On May 31, 2013, Plaintiff filed suit in this Court to challenge the final decision of the Commissioner. (Compl. [ECF No. 3].) Pursuant to 28 U.S.C. § 636(b)(1)(B), I referred the case to United States Magistrate Judge Joel C. Hoppe for consideration. (Order, Feb. 24, 2014 [ECF No. 20].) Plaintiff and the Commissioner filed cross-motions for summary judgment. (Pl.'s Mot. Summ. J., Dec. 6, 2013 [ECF No. 14]; Def.'s Mot. Summ. J., Jan. 13, 2014 [ECF No. 18].) On June 20, 2014, Judge Hoppe filed his Report and Recommendation, recommending that I affirm the final decision of the Commissioner. (R & R, June 20, 2014 [ECF No. 24].) On July 3, 2014, Plaintiff filed a timely Objection to the R & R. (Pl.'s Obj., July 3, 2014 [ECF No. 25].) The Commissioner filed her Response on July 7, 2014, and the matter is now ripe for review. (Def.'s Resp. to Pl.'s Obj., July 7, 2014 [ECF No. 26].)
II. STANDARD OF REVIEW
Congress has limited the judicial review I may exercise over decisions of the Social Security Commissioner. I am required to uphold the decision where: (1) the Commissioner's factual findings are supported by substantial evidence; and (2) the Commissioner applied the proper legal standard. See 42 U.S.C. § 405(g) (2014); Craig v. Chater, 76 F.3d 585, 589 (4th Cir. 1996). The Fourth Circuit has long defined substantial evidence as "such relevant evidence as a reasonable mind might accept as adequate to support a conclusion." Mastro v. Apfel, 270 F.3d 171, 176 (4th Cir. 2001) (quoting Richardson v. Perales, 402 U.S. 389, 401 (1971)). In other words, the substantial evidence standard is satisfied by producing more than a scintilla but less than a preponderance of the evidence. Laws v. Celebrezze, 368 F.2d 640, 642 (4th Cir. 1966).
The Commissioner is charged with evaluating the medical evidence and assessing symptoms, signs, and findings to determine the functional capacity of the claimant. 20 C.F.R. §§ 404.1527-404.1545 (2014); see Shively v. Heckler, 739 F.2d 987, 990 (4th Cir. 1984) (noting that it is the role of the ALJ, not the vocational expert, to determine disability). The Regulations grant the Commissioner latitude in resolving factual inconsistencies that may arise during the evaluation of the evidence. 20 C.F.R. §§ 404.1527, 416.927 (2014). Unless the decision lacks substantial evidence to support it, the ultimate determination of whether a claimant is disabled is for the ALJ and the Commissioner. See id. §§ 404.1527(e), 416.927(e); Walker v. Bowen, 834 F.2d 635, 640 (7th Cir. 1987). If the ALJ's resolution of the conflicts in the evidence is supported by substantial evidence, then I must affirm the Commissioner's final decision. Laws, 368 F.2d at 642. In reviewing the evidence, I must not "undertake to re-weigh conflicting evidence, make credibility determinations, or substitute [my] judgment for that of the Secr0etary." Mastro, 270 F.3d at 176 (quoting Craig, 76 F.3d at 589).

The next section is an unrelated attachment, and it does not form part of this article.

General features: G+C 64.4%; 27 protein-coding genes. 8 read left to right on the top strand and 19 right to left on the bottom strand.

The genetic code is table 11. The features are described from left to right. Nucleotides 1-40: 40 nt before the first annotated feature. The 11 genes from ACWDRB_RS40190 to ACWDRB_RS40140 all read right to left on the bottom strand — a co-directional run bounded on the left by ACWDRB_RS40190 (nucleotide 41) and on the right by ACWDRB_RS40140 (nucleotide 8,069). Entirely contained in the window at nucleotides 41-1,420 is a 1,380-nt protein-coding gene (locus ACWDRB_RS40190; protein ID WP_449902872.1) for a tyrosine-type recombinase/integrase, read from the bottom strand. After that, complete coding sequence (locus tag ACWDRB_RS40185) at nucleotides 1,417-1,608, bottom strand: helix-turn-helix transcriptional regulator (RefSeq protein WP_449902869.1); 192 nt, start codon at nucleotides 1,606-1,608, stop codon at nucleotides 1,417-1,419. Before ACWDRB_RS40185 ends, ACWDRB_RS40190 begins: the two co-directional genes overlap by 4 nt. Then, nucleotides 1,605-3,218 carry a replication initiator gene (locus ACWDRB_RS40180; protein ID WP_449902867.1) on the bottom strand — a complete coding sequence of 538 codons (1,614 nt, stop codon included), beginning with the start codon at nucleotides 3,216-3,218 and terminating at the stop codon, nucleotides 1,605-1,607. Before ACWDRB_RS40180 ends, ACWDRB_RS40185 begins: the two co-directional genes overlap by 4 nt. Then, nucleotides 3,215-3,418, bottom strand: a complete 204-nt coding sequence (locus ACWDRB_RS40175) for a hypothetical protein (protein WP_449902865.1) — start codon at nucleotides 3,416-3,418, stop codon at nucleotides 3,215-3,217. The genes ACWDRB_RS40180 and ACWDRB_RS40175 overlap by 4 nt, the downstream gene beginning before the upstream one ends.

This Court reviews de novo any portion of the Magistrate Judge's recommendation to which a party objects. Fed.R.Civ.P. 72(b)(3). The majority of Plaintiff's Objection, however, simply reiterates arguments made to the Magistrate Judge in support of her Motion for Summary Judgment. ( Compare Pl.'s Br. 12-13 [ECF No. 15], with Pl.'s Obj. 1-2.) Although I consider such recycled arguments to be improper,  I will address each of Plaintiff's objections in turn.
A. The Opinions of Physical Therapist Brandy Wilson
On January 4, 2012, Plaintiff presented to physical therapist Brandy Wilson of Rehab Associates of Central Virginia for an initial evaluation of her functional capacity. (R. at 18, 264-68.) According to the ALJ, the evaluation "endorsed that [Plaintiff] had decreased range of motion preventing full functional activity and decreased strength limiting functional activities." (R. at 18.) Although he found that the report "indicates reduced active range of motion of the cervical and lumbar spines, " he noted that "muscle testing was generally 4/5 and [Plaintiff] had intact sensation and symmetric reflexes." ( Id. ) Plaintiff argues that the ALJ erred by (1) ...